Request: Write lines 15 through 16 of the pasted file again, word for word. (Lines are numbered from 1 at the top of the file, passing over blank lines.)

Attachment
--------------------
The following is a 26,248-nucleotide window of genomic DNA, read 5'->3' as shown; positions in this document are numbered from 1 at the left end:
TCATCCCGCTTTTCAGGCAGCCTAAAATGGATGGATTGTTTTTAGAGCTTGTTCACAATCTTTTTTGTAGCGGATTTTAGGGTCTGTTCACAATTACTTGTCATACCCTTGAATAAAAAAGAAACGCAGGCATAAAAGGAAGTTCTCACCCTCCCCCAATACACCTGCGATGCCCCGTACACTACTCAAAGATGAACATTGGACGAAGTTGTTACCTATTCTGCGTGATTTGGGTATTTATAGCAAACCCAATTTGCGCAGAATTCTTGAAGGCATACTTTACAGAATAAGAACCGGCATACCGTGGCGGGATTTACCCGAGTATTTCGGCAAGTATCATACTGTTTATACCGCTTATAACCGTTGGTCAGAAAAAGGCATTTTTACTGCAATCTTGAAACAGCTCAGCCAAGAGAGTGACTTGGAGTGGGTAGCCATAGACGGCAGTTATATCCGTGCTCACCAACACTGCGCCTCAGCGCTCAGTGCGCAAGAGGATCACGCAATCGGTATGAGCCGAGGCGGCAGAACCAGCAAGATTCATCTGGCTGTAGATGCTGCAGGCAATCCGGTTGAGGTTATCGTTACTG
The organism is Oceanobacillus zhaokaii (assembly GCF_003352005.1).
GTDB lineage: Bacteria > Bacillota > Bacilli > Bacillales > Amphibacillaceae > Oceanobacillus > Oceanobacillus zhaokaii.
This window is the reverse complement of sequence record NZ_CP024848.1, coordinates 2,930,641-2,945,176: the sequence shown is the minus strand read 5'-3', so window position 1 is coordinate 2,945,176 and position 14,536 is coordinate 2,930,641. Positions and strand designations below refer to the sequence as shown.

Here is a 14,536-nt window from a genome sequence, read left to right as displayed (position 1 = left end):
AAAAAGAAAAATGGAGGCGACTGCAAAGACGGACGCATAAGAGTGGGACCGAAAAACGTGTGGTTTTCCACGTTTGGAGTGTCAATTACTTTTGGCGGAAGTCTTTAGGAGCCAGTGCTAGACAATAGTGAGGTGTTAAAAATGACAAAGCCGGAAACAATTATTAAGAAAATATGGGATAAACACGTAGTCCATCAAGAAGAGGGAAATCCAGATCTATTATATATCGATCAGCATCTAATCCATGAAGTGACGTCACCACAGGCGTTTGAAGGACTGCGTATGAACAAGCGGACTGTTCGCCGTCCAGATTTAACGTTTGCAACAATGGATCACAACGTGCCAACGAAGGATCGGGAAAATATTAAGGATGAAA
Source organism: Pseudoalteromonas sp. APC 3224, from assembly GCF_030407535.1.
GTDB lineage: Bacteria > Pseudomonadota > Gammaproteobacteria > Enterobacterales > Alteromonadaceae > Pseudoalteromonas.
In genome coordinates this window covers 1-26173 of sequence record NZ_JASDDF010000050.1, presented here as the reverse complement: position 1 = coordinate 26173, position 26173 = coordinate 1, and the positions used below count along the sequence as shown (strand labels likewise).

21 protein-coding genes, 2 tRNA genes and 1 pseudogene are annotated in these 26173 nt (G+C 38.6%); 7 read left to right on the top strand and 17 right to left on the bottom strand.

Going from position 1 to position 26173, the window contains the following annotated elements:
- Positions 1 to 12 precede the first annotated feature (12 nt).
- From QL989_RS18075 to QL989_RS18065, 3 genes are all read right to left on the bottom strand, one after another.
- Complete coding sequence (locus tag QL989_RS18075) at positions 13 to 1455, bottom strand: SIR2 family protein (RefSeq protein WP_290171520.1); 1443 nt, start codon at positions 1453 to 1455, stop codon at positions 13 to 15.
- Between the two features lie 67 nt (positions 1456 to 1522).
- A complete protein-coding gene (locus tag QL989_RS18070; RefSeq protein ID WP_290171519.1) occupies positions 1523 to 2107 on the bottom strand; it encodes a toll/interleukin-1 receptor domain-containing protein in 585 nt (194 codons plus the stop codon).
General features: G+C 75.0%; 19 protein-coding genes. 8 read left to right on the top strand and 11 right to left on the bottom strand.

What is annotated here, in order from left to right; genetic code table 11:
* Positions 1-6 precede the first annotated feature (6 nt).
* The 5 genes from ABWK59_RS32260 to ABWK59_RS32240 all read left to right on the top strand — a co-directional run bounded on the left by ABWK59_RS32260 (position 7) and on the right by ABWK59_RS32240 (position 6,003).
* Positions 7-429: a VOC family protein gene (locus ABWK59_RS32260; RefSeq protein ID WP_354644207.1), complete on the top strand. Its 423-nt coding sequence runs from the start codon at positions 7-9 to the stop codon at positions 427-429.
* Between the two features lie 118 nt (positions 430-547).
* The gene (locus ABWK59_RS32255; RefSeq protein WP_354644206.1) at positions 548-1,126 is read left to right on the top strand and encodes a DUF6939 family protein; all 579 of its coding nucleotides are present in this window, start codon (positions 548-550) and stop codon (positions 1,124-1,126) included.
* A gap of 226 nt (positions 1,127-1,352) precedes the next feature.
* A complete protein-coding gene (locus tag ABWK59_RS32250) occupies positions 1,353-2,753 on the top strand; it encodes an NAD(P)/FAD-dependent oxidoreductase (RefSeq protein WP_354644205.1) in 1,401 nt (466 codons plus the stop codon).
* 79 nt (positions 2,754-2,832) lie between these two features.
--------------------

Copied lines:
- Complete coding sequence (locus tag QL989_RS18075) at positions 13 to 1455, bottom strand: SIR2 family protein (RefSeq protein WP_290171520.1); 1443 nt, start codon at positions 1453 to 1455, stop codon at positions 13 to 15.
- Between the two features lie 67 nt (positions 1456 to 1522).